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The Year in Review 2020

Art could have dwindled into insignificance in the upheaval of this year—instead it endured

Through the major shifts and moments of victory, art has proved itself to be cathartic, resistant and powerful

A still from Joe Biden and Kamala Harris's video showing diverse Americans holding up a golden frame, which was inspired by Lorraine O’Grady's 1983 performance Art Is…

Each December, as we review the events of the previous 11 months, it is intriguing to see art being swept along on, or trying to ride, the waves of geopolitics. But this year I wondered: how could art respond to the scale of the pandemic, George Floyd’s murder and the ensuing protests? I’ve commented earlier in this column that artists have no duty to respond to global events; that it is enough to survive, to keep making work.

But it still niggled that art’s importance might dwindle amid so much loss and uncertainty in people’s lives. In conversations with fellow critics and curators, I found some reluctance to quickly return to galleries. And the public were similarly hesitant: when museums reopened after the first lockdown, bookable slots were widely available, even with drastically reduced capacity. Equally, many of us struggled to tear our eyes away from the news to confront the deluge of digital and virtual art. And yet art found a way.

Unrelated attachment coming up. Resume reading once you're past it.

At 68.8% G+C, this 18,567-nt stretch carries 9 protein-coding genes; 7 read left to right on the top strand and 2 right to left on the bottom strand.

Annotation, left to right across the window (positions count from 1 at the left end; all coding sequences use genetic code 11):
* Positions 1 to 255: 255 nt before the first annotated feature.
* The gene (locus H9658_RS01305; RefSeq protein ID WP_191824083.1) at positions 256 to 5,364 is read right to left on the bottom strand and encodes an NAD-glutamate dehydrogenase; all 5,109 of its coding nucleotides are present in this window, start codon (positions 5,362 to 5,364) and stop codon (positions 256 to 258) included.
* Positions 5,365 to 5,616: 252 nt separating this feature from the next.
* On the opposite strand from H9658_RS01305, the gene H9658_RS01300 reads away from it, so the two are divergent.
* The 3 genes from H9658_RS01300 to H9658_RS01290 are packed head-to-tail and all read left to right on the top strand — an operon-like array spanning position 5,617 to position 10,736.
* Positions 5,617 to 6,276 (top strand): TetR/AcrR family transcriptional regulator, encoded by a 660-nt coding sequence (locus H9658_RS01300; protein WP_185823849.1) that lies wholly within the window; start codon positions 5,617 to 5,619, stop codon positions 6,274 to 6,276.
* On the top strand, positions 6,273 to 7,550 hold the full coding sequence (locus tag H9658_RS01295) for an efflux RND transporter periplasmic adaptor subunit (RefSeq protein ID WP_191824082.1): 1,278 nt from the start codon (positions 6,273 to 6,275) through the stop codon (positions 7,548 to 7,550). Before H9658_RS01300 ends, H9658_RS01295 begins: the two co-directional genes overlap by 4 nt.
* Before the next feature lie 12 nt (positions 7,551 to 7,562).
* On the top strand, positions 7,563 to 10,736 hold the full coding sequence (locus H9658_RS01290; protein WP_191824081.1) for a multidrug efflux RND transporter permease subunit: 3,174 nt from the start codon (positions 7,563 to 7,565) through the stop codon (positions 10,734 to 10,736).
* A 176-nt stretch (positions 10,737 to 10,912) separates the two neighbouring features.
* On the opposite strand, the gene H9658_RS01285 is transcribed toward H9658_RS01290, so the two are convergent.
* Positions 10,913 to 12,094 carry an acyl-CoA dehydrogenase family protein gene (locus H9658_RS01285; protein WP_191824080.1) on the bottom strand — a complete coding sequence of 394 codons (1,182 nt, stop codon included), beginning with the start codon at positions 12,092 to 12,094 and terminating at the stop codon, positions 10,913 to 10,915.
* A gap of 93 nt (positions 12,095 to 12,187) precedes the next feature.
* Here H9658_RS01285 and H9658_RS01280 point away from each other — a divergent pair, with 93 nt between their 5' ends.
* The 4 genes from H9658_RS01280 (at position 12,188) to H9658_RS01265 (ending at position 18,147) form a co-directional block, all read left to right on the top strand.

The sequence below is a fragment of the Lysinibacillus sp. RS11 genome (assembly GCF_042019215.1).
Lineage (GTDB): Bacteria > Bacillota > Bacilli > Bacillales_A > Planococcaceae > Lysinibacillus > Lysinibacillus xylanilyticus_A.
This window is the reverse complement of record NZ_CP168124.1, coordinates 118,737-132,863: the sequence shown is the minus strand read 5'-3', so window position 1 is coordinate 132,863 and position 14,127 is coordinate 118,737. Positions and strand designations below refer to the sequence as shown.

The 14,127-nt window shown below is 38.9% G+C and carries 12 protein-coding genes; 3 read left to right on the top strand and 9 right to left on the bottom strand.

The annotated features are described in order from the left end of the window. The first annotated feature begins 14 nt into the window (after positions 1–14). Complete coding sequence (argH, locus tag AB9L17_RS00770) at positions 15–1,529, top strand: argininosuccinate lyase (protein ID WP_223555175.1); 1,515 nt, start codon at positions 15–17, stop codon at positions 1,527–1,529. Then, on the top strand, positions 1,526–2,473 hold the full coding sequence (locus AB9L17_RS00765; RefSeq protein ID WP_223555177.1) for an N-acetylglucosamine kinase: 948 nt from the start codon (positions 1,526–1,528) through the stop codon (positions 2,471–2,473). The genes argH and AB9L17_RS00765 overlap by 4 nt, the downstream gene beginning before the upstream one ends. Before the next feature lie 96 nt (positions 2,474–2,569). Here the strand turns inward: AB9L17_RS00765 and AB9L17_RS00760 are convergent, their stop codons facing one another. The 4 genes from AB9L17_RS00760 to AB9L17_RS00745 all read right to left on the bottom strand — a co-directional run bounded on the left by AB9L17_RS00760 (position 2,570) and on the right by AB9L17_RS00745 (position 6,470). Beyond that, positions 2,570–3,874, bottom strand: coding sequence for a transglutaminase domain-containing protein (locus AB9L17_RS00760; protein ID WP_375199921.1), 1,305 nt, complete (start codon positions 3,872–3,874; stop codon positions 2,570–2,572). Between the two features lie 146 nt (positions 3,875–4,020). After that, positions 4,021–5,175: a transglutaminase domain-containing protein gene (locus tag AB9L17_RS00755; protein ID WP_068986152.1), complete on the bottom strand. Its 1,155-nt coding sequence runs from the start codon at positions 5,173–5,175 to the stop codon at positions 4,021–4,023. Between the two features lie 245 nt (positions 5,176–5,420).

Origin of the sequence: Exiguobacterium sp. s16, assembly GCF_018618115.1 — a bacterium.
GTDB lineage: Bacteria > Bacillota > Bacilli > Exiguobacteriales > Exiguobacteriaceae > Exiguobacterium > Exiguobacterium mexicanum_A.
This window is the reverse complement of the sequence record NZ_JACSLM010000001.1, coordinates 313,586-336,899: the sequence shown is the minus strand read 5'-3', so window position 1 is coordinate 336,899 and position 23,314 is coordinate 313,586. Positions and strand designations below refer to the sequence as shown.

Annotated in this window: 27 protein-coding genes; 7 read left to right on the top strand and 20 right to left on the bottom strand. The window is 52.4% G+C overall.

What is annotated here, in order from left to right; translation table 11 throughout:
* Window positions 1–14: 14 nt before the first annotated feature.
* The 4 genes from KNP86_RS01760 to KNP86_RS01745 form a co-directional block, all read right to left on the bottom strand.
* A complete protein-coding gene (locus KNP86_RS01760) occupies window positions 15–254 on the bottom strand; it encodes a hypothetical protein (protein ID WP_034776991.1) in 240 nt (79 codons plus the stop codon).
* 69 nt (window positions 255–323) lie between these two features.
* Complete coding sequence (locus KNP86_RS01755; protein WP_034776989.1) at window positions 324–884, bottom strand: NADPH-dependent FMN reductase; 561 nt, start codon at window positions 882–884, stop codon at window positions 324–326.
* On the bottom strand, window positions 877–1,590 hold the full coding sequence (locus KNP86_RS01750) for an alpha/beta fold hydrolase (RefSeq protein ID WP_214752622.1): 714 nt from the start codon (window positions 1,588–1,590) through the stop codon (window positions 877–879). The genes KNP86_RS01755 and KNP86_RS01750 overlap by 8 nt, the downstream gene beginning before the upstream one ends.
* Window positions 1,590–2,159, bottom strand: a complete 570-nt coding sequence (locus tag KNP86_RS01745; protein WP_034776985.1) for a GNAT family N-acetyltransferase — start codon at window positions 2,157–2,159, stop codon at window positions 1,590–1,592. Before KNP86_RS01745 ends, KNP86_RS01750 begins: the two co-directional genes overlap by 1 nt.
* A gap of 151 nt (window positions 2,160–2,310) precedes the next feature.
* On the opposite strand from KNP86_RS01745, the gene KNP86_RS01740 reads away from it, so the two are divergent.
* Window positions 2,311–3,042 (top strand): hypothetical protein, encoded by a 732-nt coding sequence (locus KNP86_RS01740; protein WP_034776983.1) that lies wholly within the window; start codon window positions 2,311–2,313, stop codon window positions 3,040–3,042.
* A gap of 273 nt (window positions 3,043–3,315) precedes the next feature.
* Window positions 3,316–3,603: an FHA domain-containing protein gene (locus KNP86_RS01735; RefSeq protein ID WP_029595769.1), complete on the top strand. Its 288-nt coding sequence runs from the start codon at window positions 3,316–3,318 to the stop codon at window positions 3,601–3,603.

Throughout the year, I was amazed to see the creative response from artists—including amateurs—to the major shifts in their lives. And then, at the year’s close, a rare piece of good news was delivered directly through art. On 7 November, immediately as the networks declared Joe Biden and Kamala Harris the winners of the US election, they posted a video in which diverse Americans, in various activities and environments, hold up a golden frame, capturing themselves or the landscape around them. Tremendously moving, it was inspired by—and created with the blessing of—Lorraine O’Grady, whose 1983 performance Art Is… literally framed the community of Harlem on an African American Day parade.

It had been created by O’Grady in direct response to a racist comment about the inability of people of colour to produce avant-garde art. The Biden-Harris video, too, implicitly defied President Donald Trump’s racism. As Amanda Hunt, a curator at the Lucas Museum of Narrative Art in Los Angeles, told our podcast The Week in Art, their platform had “been about unity, not division; let’s remember our humanity”.

In framing their values at the moment of victory in the most important Western election in at least a generation, Biden-Harris had turned to art. What more evidence do we need of its enduring resistance and power?

Appeared in The Art Newspaper, 329 December 2020